MEAT BOARD ATTENDS THE BASELINE AGRICULTURAL OUTLOOK CONFERENCE IN SOUTH AFRICA
On 16 August 2019, Willie Schutz and Desmond Cloete attended the Baseline Agricultural Outlook Conference of the Bureau for Food and Agricultural Policy (BFAP) in Somerset-West, Cape Town. The conference indicates detailed international trade trends and outlooks and is valuable in that it suggests directional strategies for the meat industry. Indications are that globally, the meat industry has grown with 1,4% and the biggest contributors to this growth are beef, pork and poultry. Countries that mainly contributed to this growth are the EU, Russia and the USA, with additional contributions from Argentina, Australia, India and Mexico. The growth in the meat industry is mainly driven by improved productivity, whereas increased slaughter numbers due to the drought (Australia) are also a factor. There was a decrease in the production of pork in China as a result of the devastating impact of African Swine Fever. On international level the expectation is that there might be a slight increase in nominal prices, while real prices might decline in the medium term as a result of lower meat consumption while, at the same time, production is expanding as a result of the lower feed price cycle. As for the South African market, it is predicted that the slaughter volumes will decline due to a herd building phase that will follow the drought period. Although normally associated with a price increase, it is also predicted that prices will be under pressure due to the Foot and Mouth disease outbreak in South Africa. Meat that generally gets exported are now being locally canalised which results in an oversupply of beef while the buying power of the consumer decreases because of the economic downturn.
MEAT BOARD INITIATES ADDITIONAL MARKET ACCESS FOR NAMIBIAN MEAT PRODUCTS
The Meat Board, in collaboration with the Directorate Veterinary Services, has started negotiations to attain additional market access for bone-in beef and lamb to the European Union, China, United Arab Emirates and Saudi Arabia. Except for the European Union, and to a lesser extent China, Saudi Arabia and the United Arab Emirates offer opportunities to import bone-in products produced north of the Veterinary Cordon Fence under certain conditions. Every potential importing country is measured according to the potential income Namibia could earn, import conditions set by the importing country and the costs to adhere to such conditions. China already imports a certain amount of Namibian beef.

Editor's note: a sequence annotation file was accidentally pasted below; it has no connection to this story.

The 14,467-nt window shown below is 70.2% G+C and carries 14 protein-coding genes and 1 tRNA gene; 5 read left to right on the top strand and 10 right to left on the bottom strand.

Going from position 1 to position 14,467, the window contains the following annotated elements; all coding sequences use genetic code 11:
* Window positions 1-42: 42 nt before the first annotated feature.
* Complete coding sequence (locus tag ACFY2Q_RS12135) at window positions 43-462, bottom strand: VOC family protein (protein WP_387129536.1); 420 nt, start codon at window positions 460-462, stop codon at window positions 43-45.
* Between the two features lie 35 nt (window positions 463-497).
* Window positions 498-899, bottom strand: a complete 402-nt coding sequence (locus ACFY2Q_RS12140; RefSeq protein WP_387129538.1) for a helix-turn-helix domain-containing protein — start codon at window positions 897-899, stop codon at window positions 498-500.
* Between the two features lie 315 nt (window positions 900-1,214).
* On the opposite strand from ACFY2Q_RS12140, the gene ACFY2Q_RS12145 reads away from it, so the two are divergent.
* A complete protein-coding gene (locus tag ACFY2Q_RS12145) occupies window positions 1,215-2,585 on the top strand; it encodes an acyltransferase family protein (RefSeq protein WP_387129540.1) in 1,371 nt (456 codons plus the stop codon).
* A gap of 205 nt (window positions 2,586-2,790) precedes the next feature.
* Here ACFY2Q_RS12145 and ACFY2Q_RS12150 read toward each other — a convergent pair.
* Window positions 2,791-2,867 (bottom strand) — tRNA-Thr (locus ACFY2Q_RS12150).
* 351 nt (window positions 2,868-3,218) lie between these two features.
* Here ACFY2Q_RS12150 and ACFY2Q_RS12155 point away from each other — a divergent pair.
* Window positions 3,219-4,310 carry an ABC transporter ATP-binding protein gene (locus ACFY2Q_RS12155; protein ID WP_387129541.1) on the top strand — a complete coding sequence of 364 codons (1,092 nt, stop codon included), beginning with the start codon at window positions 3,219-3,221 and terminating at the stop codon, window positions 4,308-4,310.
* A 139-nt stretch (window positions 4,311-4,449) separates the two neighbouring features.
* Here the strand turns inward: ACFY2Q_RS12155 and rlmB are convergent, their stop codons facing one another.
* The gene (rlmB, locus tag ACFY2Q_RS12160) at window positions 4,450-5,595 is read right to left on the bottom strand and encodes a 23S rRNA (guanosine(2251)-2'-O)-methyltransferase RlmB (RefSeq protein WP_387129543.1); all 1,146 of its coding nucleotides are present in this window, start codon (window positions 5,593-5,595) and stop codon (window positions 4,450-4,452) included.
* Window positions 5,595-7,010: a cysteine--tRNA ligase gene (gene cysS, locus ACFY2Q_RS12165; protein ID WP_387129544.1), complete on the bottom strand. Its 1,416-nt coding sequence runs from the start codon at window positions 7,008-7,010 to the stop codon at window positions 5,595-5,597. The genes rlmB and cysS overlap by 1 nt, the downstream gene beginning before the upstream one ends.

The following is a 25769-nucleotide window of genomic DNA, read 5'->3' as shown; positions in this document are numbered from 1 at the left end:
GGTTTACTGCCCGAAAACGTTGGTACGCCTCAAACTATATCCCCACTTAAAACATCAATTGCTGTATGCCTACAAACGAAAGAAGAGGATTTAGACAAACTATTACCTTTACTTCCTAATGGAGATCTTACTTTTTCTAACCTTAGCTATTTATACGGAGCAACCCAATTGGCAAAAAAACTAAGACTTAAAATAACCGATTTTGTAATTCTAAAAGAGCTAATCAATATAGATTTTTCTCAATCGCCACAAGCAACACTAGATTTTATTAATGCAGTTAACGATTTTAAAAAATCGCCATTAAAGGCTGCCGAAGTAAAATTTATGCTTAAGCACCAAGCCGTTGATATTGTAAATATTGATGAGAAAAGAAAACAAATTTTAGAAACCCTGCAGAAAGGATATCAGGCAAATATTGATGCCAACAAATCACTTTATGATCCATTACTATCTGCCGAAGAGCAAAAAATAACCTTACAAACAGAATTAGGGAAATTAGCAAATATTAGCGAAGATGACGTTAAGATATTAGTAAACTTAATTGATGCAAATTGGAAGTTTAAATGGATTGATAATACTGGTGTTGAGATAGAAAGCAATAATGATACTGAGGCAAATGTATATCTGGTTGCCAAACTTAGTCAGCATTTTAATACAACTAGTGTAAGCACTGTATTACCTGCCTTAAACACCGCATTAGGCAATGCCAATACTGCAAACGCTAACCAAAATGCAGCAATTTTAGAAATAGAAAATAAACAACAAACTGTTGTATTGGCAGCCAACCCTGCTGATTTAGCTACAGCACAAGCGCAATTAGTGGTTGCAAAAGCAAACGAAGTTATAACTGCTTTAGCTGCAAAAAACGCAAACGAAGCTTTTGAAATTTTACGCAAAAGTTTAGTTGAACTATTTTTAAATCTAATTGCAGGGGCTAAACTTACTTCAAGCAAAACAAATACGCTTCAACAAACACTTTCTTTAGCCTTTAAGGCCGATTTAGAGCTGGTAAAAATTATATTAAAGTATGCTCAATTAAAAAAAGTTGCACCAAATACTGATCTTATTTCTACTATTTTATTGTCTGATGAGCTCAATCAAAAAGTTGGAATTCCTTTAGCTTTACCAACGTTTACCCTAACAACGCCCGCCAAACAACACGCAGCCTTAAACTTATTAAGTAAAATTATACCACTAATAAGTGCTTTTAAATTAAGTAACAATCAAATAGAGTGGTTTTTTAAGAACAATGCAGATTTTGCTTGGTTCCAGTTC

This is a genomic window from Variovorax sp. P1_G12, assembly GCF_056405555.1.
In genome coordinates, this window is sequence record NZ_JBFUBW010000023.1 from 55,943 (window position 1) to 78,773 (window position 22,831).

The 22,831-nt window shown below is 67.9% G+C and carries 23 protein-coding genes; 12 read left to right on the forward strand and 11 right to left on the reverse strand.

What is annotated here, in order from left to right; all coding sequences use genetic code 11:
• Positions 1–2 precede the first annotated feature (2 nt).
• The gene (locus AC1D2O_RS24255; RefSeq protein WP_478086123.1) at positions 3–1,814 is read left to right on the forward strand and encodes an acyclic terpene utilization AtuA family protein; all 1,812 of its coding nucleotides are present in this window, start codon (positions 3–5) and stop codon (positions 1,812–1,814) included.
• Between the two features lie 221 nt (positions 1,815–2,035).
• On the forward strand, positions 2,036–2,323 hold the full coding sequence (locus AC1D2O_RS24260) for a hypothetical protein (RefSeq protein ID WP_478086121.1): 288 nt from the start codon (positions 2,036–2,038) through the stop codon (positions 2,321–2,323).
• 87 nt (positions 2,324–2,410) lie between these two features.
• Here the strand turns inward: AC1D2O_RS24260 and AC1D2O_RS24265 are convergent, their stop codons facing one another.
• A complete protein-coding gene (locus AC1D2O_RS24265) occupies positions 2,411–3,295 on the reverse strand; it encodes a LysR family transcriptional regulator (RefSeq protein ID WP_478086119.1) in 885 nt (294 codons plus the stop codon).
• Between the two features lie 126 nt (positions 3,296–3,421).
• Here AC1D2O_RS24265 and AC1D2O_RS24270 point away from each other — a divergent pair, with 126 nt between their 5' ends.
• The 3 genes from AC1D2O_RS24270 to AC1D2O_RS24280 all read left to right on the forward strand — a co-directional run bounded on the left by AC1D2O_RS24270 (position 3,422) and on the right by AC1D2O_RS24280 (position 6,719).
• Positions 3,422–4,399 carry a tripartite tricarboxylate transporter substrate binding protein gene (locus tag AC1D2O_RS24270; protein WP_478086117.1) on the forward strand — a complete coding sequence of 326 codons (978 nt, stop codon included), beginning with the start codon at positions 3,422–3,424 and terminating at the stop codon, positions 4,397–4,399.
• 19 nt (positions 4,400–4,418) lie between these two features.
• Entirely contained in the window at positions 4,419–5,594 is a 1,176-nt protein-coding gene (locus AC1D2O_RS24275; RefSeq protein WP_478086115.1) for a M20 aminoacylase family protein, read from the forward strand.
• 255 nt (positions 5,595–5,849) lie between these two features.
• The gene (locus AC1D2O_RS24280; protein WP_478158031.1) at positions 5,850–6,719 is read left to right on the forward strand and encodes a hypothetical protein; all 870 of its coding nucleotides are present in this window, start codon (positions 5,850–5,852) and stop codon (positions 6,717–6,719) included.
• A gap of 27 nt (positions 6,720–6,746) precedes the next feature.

MEAT BOARD INCREASES SUPPORT TO THE DIRECTORATE VETERINARY SERVICES
The Meat Board is active on several levels to support the Directorate Veterinary Services in a bid to maintain the country’s animal health status. Support is provided in relation to the upkeep of the Veterinary Cordon Fence and the Namibia/Botswana border fences; combating Foot and Mouth disease outbreaks in Zambezi; support to the traceability system; NamLITS; the testing of game for beef Tuberculosis in order to declare the Foot and Mouth disease-free zone officially free of beef tuberculosis in order to eliminate individual beef Tuberculosis testing before export, etc. Due to the financial constraints experienced by Government, the importance of the support to the Directorate Veterinary Services cannot be underestimated.
LIVESTOCK MARKETING ESCALATES AS A RESULT OF THE DROUGHT
Approximately 11% more cattle was marketed during the first part of the year as opposed to the same period of 2018. Compared to the same period last year, export abattoirs slaughtered 56% more cattle than the 246 000 cattle that were marketed. This is mainly because of the price initiative that was offered by the export abattoirs. The average slaughter prices at export abattoirs increased with 9%, whereas export abattoirs on average pay N$7.38/kg more than the equivalent price in South Africa, Argentina and Brazil. Weaner prices have, for the reporting period, however decreased with 28% on a year-to-year basis. In total, 452 000 sheep were slaughtered during the first half of the year, which is merely 0,6% more compared to the same period of 2018. The biggest shift took place regarding the export of sheep and especially animals that are not fit for slaughter and fat tails, as opposed to animals that were offered for local slaughter. Sheep prices fell 15.38% for the half year period on a year-to-year basis, while the price difference between Namibian export abattoirs and South African Northern Cape abattoirs was N$4.84/kg.